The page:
IPPs seek PM Abbasi’s help to avert financial crunch

ISLAMABAD: Prime Minister Shahid Khaqan Abbasi has been approached by Independent Power Producers (IPPs) to resolve a deadlock that resulted in the government failing to fulfill its legal obligations.

In a letter addressed to the Prime Minister, IPPs Advisor Council (IPPs) stated its financial problems had compounded and copies of it were also sent to Federal Minister for Power Division, Awais Ahmad Leghari, Secretary Power Division and Secretary to Prime Minister, reported Business Recorder.

In September, Profit reported about the London Court of Arbitration’s (LCA) decision to fine Pakistan Rs11 billion partial penalty in a case brought forward by eleven IPPs.

LCA had initially issued a partial penalty due to which expert award became final and binding because of NTDC’s failure to comply with the instructions or move the court within a time span of 75 days.

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The fine has to be paid to the nine IPPs and will include payment of interest at Kibor of 4.5pc. IPPs responsible for having the brought the case against Pakistan in LCA were: 1) Halmore Power Generation Limited 2) Nishat Chunian Power Limited 3) Hub Power Company 4) Sapphire Electric Company Limited 5) Orient Power Company 6) Atlas Power Limited 7) Liberty Power Tech Limited 8) Nishat Power Limited 9) Saif Power Limited.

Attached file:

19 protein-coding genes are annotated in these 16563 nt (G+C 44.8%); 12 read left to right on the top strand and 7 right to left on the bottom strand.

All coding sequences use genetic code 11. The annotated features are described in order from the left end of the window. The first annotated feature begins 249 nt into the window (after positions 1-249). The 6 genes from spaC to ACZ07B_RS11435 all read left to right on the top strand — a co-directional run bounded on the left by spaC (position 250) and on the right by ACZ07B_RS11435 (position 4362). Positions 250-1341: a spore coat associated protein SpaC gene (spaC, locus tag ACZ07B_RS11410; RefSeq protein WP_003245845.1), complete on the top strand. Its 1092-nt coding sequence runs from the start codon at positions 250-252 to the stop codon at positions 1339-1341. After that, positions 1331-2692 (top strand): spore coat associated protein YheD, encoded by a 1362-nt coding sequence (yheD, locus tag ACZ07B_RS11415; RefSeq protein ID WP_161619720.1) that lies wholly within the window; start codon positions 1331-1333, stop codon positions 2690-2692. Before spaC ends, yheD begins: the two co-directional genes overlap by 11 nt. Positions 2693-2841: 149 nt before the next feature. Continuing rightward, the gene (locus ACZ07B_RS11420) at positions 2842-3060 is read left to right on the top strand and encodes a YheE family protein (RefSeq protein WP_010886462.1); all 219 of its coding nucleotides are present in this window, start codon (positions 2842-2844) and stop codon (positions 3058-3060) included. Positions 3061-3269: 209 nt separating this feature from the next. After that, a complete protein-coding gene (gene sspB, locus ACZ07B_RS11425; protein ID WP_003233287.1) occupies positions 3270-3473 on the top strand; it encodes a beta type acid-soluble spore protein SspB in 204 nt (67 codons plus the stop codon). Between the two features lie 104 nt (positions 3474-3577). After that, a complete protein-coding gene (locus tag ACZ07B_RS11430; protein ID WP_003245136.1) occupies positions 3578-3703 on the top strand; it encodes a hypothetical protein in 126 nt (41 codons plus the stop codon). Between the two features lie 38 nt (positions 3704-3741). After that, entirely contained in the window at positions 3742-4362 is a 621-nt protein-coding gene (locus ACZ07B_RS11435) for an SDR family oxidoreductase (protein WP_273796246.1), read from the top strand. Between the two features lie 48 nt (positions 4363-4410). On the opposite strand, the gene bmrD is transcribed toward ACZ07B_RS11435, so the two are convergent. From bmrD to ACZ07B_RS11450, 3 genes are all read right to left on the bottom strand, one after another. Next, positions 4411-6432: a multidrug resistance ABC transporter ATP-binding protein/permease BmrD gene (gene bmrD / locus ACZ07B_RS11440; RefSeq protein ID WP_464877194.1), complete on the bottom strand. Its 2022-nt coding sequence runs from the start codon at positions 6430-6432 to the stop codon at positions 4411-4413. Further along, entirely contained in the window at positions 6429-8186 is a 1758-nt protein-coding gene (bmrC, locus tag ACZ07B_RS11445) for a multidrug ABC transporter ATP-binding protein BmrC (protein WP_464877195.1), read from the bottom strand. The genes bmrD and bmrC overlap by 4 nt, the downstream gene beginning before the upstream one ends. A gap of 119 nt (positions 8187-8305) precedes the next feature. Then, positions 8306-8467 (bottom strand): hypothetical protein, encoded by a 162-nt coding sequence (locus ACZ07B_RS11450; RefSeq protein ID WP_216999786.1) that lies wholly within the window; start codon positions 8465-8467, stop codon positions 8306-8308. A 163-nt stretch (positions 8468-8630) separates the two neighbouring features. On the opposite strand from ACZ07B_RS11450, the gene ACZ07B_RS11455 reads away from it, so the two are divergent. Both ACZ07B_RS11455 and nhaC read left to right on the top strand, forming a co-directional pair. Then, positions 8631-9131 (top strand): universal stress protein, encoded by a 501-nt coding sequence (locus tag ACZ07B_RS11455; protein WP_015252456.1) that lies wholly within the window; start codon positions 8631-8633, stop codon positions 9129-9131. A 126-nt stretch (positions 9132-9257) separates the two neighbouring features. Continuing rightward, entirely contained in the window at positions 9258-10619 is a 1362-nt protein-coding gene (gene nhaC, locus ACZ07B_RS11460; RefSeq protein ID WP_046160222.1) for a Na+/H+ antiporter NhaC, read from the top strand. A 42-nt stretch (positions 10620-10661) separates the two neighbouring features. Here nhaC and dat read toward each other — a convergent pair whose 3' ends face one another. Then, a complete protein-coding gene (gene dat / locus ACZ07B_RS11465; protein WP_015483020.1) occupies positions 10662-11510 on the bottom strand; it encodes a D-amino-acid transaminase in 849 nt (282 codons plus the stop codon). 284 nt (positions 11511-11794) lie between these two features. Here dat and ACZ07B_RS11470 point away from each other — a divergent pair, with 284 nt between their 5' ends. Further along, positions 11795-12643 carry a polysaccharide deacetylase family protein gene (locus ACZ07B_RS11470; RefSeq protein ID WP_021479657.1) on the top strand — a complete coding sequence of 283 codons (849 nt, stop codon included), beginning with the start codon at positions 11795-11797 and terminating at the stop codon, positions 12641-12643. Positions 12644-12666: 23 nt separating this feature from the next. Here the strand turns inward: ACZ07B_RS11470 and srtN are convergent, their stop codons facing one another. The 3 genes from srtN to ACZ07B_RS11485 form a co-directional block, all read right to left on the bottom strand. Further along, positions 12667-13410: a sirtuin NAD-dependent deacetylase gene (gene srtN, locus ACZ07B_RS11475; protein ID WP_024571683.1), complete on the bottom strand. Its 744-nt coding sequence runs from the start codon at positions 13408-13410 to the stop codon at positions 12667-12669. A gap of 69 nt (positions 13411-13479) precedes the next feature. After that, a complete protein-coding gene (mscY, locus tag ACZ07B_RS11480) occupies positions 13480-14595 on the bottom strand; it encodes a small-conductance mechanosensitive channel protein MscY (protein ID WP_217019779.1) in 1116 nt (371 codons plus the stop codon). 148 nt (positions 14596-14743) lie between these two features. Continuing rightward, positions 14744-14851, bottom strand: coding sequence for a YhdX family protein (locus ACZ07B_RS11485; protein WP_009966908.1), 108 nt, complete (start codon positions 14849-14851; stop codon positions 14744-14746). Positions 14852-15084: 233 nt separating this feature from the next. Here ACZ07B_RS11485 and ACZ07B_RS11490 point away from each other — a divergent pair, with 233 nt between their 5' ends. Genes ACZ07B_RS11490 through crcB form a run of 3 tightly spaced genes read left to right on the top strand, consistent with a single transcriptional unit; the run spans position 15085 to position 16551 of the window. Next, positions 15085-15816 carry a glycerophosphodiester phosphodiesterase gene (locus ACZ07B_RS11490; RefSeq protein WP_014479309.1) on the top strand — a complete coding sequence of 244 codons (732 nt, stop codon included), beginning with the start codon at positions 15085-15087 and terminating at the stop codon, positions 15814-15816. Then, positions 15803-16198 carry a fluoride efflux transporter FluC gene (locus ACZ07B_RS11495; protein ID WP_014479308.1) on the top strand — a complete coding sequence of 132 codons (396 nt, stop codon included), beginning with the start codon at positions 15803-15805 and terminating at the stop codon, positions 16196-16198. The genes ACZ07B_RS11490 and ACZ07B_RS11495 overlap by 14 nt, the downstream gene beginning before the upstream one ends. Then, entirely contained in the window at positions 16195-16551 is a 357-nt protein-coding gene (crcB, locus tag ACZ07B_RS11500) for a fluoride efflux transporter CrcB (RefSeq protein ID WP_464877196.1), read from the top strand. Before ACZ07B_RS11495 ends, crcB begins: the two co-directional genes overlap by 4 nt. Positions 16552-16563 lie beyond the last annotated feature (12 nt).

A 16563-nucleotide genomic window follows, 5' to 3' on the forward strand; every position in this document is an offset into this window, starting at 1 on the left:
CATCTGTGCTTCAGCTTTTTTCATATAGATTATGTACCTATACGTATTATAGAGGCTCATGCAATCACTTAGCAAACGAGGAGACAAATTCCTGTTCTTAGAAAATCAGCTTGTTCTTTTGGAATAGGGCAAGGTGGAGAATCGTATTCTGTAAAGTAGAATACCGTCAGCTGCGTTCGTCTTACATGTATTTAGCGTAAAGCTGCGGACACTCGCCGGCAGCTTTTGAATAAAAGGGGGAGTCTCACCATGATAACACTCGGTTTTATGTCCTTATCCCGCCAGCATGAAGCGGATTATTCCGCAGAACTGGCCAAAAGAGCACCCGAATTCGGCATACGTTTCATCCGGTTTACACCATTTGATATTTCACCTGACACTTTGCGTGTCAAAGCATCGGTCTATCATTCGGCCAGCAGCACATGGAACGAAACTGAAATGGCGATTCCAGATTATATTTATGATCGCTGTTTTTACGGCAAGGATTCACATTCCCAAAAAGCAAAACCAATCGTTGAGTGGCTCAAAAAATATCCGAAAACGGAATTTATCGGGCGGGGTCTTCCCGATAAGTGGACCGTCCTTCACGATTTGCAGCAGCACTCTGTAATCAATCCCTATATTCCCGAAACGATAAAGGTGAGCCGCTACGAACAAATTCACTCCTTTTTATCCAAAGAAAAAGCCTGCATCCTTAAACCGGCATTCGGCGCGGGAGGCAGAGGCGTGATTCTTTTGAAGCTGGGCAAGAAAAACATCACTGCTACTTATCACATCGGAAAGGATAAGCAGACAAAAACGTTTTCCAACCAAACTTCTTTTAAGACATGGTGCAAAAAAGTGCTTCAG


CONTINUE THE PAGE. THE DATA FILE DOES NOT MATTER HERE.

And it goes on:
The government is now resorting to delaying tactics in implementation of the award as it has approached a local court in this regard. IPPs face a dire financial crunch because large overdue receivables from NTDC and CPPA.

Till October 31st, the verified amount owed by CPPA and NTDC stands at Rs195b which is payable to 20 IPPs. And an additional Rs130-150b are also owed to other power generation companies too.

IPPs have requested Ministry of Energy (MOE) since last few months to clear its overdue payments, but it expressed a lack of financial resources for making the payment.

According to an official, IPPAC in its letter stated that it had not invoked the sovereign guarantees to provide ample time to government for clearing its dues. Despite mounting receivables, IPPs have resorted to obtaining loans from commercial banks to run its operations.

Due to heavy borrowing from banks and receivables owed by the government, IPPs have inadequate cash flows for meeting financial requirements to its lenders, operators, fuel suppliers and other third parties.

Aside the outstanding receivables owed to IPPs, another Rs130b are overdue on account of GST refunds due to electricity generators by FBR which is counting it as its own cash collection.

 

 

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